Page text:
A guard walks a with a detainee in the intake area at the Adelanto ICE Processing Center in Adelanto, Calif.
A recent uptick in COVID-19 cases at an Immigration and Customs Enforcement (ICE) facility in Virginia has raised new concerns about safety, and about the facility's management.
At the end of last month, there were no active, confirmed cases of COVID-19 at the Farmville Detention Center in central Virginia, where many immigrants whom authorities believe entered the country illegally are detained.
As of last Friday, 49 of the 412 people detained in Farmville in had tested positive and were considered "active" cases. But detainees say the true level of infection is far higher, and the risk of the coronavirus spreading further is severe: They describe an environment where many people are sick, unable to isolate, and denied proper medical care. They allege ICE actively endangered people in the facility by transferring detainees from other states into Farmville, and their families and lawyers are demanding that detainees, particularly the most medically vulnerable, be released.
"It's very scary to have a family member in there, knowing that he could die," says Andy Umana, a Woodbridge, Va. resident whose cousin is currently detained at Farmville. Umana says his cousin told him he has a headache, a stomachache, a fever and loss of his sense of taste. He also says his cousin and other detainees went on a hunger strike to protest their conditions.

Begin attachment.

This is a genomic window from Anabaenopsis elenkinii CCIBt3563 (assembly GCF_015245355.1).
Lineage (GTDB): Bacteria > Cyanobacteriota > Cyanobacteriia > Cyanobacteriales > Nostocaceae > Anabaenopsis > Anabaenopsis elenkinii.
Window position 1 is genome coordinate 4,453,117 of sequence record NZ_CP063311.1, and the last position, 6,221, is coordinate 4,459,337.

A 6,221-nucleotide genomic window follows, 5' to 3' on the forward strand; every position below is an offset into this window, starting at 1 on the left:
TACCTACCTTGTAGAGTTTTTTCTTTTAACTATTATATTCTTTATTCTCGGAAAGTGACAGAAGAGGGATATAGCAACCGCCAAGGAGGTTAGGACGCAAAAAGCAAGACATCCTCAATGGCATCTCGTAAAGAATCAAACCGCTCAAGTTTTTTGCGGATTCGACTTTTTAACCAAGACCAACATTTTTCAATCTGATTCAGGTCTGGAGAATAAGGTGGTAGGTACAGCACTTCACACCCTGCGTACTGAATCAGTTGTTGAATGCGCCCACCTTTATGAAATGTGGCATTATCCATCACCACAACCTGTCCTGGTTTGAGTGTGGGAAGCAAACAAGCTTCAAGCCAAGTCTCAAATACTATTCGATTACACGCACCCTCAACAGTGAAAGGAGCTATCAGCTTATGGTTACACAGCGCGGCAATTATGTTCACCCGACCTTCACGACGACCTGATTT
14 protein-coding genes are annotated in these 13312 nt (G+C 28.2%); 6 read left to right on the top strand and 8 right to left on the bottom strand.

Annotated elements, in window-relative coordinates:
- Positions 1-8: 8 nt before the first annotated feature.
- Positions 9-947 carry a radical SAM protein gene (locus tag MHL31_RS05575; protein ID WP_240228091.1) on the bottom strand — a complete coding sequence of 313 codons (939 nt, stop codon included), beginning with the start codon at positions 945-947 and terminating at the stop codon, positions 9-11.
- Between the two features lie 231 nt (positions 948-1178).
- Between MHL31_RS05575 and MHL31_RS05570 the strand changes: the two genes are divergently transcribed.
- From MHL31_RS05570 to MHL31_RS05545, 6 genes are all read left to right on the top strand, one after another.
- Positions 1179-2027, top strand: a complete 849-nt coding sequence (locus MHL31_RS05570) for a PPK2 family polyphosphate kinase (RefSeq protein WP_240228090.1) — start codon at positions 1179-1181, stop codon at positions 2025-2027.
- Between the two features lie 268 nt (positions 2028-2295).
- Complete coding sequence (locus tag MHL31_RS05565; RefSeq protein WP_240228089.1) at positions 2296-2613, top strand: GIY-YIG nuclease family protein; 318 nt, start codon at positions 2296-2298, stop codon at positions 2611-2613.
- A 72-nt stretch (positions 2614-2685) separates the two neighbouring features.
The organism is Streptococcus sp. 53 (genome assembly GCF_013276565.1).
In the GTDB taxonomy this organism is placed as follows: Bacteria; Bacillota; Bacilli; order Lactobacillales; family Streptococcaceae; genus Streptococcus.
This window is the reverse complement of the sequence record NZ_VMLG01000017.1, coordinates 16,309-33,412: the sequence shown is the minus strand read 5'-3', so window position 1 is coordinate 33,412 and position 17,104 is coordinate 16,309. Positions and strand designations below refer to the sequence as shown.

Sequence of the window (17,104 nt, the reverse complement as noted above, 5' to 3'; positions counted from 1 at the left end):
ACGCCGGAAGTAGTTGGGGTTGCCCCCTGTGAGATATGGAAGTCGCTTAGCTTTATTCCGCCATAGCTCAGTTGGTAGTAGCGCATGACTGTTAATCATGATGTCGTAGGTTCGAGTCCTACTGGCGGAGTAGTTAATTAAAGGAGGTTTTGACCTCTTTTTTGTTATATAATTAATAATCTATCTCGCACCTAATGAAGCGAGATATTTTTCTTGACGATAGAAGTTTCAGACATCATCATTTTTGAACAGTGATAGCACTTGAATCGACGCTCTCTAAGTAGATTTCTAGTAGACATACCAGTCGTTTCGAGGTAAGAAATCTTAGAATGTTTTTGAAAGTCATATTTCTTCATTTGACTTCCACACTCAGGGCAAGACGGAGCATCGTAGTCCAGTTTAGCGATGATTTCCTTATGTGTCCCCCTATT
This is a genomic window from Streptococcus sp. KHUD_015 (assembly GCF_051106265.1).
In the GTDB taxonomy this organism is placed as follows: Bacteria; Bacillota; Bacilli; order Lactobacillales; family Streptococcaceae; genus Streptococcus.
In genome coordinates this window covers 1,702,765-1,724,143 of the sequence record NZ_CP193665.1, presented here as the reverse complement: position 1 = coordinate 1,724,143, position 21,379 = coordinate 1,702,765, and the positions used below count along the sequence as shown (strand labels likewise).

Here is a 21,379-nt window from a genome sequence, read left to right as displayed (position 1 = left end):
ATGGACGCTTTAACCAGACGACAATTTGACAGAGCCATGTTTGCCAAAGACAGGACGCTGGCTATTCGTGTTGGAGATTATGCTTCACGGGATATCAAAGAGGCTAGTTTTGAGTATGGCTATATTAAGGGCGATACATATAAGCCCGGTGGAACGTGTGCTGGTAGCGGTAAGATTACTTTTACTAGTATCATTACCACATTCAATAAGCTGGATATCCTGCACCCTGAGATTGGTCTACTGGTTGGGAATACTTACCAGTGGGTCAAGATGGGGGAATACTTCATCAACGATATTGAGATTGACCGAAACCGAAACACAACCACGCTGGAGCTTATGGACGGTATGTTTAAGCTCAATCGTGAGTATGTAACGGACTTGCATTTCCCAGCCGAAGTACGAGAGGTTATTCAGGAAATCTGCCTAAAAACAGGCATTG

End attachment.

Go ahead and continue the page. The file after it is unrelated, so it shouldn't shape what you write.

The new confirmed coronavirus cases in Farmville coincide with the recent arrival of 74 detainees from facilities in Arizona and Florida, the latest epicenters for the virus in the U.S.. In an email to WAMU, an ICE spokesperson said the transfer was done on June 2 to free up space in overcrowded facilities.
"During COVID-19, the agency has taken steps to protect detainees in its custody and promote social distancing whenever possible," the spokesperson wrote. "This has resulted in the transfer of detainees from facilities with larger detention populations to facilities with fewer detainees. Prior to transport, the agency conducts temperature checks and medically screens detainees for COVID-19 symptoms."
By June 11, nine days after the transfer, three of those 74 detainees had tested positive for COVID-19. Then, according to the ICE spokesperson, medical staff at Farmville performed "precautionary tests" on all 74 detainees. They found that 47 tested positive for COVID-19 as of June 22.
ICE says all of the people who were transferred into the facility were quarantined, and did not enter the general population living quarters. The agency says it houses detainees who test positive for the virus in dorms separate from those who have not tested positive. And ICE says the Farmville facility has added hand washing capacity in the dorms, with additional sinks and hand sanitizer, and has given all detainees three N95 masks and two cloth masks that they can launder every 72 hours.